Leadership Principle #3 – Make Sound and Timely Decisions

As a young Army Officer I was taught that “a mediocre decision arrived at quickly and executed vigorously is always better than a perfect decision arrived at too late”.  Arriving in the Public Service many years later, I realized that the prevailing wisdom there was along the lines of  “Better no decision than a bad decision”.   Notwithstanding the rhetorical bricks that soldiers and public servants sometimes toss at each other, both institutions have long records of success in their own spheres.  Why then this difference in approach to decision making?

I came to realize that “Sound” and “Timely” are, in fact, two ends of a Polarity.  As noted in an earlier post,  polarities cannot be “solved”, the best that can be done is to manage the ongoing tension between the two Poles of the Polarity as effectively as possible.  Within the context of a firefight at the section or platoon level, where confusion, fear and ambiguity reign, speed of response is king.  As an old military adage has it, victory will go to the side that “gets there the firstest with the mostest“.  In this context if your first response is less than ideal, do something else, and quickly – the whole idea is to seize the initiative and compel your opponent to react to what you are doing.  By contrast, in the context of the Public Service, when an ineffective policy is put in place, it could well be years before an opportunity arises to have a modified policy approved by the government.  Depending upon the political implications, it may require a change in government to even get the attention of the elected decision-makers.  In this context, it makes sense that more weight is given to the “Sound Decisions” end of the Polarity.  Of course, a host of other factors come into play, some are explicit,  “We need to be seen as decisive on this issue or we’re going to lose investor confidence”, and some remain unspoken, “This initiative may be just ‘flavour of the month’ – I’m not going to take any action until I know if our VP really supports it.”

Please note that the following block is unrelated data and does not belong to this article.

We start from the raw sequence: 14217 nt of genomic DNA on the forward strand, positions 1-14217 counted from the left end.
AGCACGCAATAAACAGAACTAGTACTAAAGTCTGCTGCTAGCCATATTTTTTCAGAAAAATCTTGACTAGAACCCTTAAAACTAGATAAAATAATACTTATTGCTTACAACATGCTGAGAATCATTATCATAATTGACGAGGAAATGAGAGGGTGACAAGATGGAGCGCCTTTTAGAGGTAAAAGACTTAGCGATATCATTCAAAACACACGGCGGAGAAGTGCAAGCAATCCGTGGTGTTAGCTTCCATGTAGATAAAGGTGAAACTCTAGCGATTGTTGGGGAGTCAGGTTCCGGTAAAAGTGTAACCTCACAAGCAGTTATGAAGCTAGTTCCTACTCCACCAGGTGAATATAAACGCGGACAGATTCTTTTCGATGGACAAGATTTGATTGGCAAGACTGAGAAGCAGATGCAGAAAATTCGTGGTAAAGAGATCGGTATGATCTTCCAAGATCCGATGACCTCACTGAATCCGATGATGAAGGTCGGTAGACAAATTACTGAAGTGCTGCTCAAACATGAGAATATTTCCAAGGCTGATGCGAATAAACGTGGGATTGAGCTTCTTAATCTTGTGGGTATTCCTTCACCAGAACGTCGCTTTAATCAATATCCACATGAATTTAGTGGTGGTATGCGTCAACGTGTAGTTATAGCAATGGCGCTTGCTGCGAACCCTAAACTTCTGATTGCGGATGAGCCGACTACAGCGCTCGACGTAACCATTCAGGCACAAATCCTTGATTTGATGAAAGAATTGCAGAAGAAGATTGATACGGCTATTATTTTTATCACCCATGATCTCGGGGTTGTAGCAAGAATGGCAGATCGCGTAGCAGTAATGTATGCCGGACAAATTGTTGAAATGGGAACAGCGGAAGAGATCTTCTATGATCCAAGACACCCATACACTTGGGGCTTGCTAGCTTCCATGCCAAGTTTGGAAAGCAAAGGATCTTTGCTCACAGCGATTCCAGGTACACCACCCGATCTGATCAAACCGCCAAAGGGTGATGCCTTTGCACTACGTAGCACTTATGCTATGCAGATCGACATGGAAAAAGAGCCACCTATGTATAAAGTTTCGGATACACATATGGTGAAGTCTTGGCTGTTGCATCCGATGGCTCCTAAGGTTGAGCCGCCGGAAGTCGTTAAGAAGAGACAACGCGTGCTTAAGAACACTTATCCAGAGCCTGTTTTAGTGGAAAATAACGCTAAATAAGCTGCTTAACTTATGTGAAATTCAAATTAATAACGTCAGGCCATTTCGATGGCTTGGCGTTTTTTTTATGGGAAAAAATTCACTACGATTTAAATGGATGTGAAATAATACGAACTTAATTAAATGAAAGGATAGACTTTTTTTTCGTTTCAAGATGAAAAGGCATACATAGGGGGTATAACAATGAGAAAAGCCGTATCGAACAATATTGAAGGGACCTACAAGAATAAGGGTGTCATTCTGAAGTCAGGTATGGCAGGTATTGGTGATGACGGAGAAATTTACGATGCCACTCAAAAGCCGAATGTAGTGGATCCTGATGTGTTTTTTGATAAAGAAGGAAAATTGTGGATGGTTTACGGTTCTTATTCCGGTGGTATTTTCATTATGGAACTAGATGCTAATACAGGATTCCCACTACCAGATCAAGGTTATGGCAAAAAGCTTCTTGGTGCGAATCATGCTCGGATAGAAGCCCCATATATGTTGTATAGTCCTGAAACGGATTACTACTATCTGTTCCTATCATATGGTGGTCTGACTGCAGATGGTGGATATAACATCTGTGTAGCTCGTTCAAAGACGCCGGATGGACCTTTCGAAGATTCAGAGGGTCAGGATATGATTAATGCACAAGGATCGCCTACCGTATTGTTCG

One of the traps in Polarity Management is what Barry Johnson calls the “One Pole Myth” – the idea that if I focus exclusively on one end of the Polarity I can completely avoid the downside of the other Pole.  (I fell into this trap a few times in my early days in the Pubic Service.)  In reality, if you ignore one Pole, you will very quickly get its downside.  If you persist in this approach, you will eventually be left with the downside of both Poles. (In this case, bad decisions arrived at with agonizing slowness – sound familiar?)

So, what does a “Sound and Timely Decision” look like in your organizational context?  How will you manage that Polarity effectively?  Let’s talk about it.